• Did you rest the rice for 10 minutes? This is when the rice finishes cooking.

    • Did you use an appropriate size pot? Don’t use a giant cauldron to cook 1 cup of rice! That will make the liquid evaporate too fast.

    • Fix it! Add an extra 1/4 cup water for every 1 cup rice you used, then put it back on the stove with the lid on for 5 minutes on low, then rest 10 minutes.

  • Rice too hard for your taste – my recipe makes rice al dente, the Asian way, like it’s served at your favourite Chinese, Thai, Japanese and other Asian restaurants. It may be a touch firm for some people who grew up on softer rice. Use my base recipe as your starting point, then add an extra 2 tbsp water for your next batch and see if it’s soft enough for your taste. For each batch after that, add an extra 1 tbsp water until it’s the right texture for you.

  • Overflow mess on the stove or microwave – the saucepan should be about 4 to 5 times the water level and should have a heavy lid. For microwave rice, ensure the container is at least 4 times the height of the water level. Oven baked rice doesn’t have overflow problems because it cooks more slowly.

  • Cooking rice at high altitude – for stove, add 1 minute extra cook time for every 300m/1,000ft above sea level. This is the rule of thumb for boiling things at high altitude – because the boiling point of water is lower so things take longer to cook.


  • NO PEEKING, NO STIRRING! Do not lift the lid or stir the rice while it’s cooking. That’s the surefire way to ruin it! Lifting the lid releases the steam = undercooked / unevenly cooked rice. Stirring = activates starch = gluey rice (this is the worst!).

  • NEVER skip resting for 10 minutes – this is when the rice finishes cooking in the residual heat and the water on the surface of each grain is fully absorbed, leaving you with perfectly fluffy, never gluey rice.

  • Don’t bring to heavy BOIL – for stovetop rice, don’t bring it to a rapid boil because then it’s so hot, when you put the lid on it will trap in so much heat it will probably boil over. Just bring it to a simmer/gentle boil on medium high (see video!) so there’s big gentle bubbles on the surface and it gets a bit foamy. You may still get a bit of liquid boil over if your lid isn’t heavy enough – if this happens, just add 1 tablespoon extra water next time!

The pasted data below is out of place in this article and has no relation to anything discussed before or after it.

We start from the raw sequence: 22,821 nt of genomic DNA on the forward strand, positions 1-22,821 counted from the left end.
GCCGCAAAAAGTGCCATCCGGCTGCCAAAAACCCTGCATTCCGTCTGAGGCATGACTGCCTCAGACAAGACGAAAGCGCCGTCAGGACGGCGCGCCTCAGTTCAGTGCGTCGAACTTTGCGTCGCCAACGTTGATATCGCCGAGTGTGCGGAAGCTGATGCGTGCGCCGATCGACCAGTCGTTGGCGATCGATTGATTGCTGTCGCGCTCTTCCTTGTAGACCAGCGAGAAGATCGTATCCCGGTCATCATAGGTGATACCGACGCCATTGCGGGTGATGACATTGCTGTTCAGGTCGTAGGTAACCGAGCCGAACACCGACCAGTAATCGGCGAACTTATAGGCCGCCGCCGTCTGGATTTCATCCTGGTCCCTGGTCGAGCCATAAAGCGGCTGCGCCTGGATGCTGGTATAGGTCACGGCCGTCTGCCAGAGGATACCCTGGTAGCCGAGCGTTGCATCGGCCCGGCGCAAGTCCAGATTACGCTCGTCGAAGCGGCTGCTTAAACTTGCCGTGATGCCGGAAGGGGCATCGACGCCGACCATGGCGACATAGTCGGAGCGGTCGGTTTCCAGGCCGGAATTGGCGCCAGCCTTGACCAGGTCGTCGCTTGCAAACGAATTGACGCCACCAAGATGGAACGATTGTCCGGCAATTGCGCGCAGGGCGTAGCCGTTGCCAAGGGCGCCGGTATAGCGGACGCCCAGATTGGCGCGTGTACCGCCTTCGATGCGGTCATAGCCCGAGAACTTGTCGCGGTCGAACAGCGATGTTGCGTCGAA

Resting rice in saucepan before fluffing it up

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  • Rice to water ratio – 1 cup of rice to 1.5 cups of water for rice cooked on the stove. Increase to 2 cups of water per 1 cup of rice for oven and microwave.

  • How long does rice last in the fridge? 4 days in an airtight container. Some say it will go to 6 days, but I prefer to err on the side of caution.

  • Freezing rice – rice freezes extremely well! It will keep for 3 to 4 months in the freezer.

  • How to reheat rice – the best way is to place rice in a bowl, drizzle with 2 teaspoons water per 1 cup of cold rice, cover with cling wrap then microwave on high for 1 minute. The water will create a steamy environment and make the rice moist and fresh again.

  • Can you eat cold rice? Yes you can. But it’s not very pleasant – it’s hard and dry. Cold rice is perfect (and necessary!) for Fried Rice! Or use for Chinese Rice Soup (just add towards the end at the point where the rice would be cooked in the recipe.)

  • How much rice does 1 cup uncooked rice make? 1 cup uncooked rice = 3 cups (packed) cooked rice. It is enough for 3 normal servings, or 4 smaller servings.

  • Don’t have to use measuring cups – you can use anything to measure the rice and water as long as you use the same ratio. For example, 1 level mug of rice and 1 1/2 mugs of water. Or use a bowl or can or jug – anything!

  • Calories in rice – 1 cup cooked white rice has 206 calories.

Photo of cooked rice ready to put in the freezer

What to serve with rice

Ah, the fun part!! Here’s just a few suggestions:

  • Stir fries – stir fries were made to soak rice with the tasty sauces!

  • Curries – curry sauces and rice are best mates, right??

  • Make Chinese fried rice! Or Nasi Goreng (Indo Fried Rice) or Thai Fried Rice. Or Kimchi Fried Rice!

  • With your favourite Chilli Con Carne (try this Shredded Beef version!)

  • Serve with other saucy things like Beef Stroganoff, Honey Mustard Chicken

  • Make a rice salad

  • Make Bibimbap – Korean Rice Bowl!

To be honest, I think that rice goes well with anything that’s saucey – Asian or not Asian. Because rice is a neutral flavour, it works well with anything!

Close up of Thai Basil Chicken served over Jasmin rice in a blue bowl, ready to be eaten
Thai Basil Chicken

Congratulations – you’re now a Rice Master!

If you’ve made it this far, you’re now armed with the basics for how to cook rice perfectly! You’ll be able to make rice anytime, anywhere, without any special equipment.

A world of deliciousness awaits you – think of all the things you’re going to be on your rice, and cook with your rice! – Nagi x

Watch how to make it

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His current favourite toy. It’s so appropriate 😈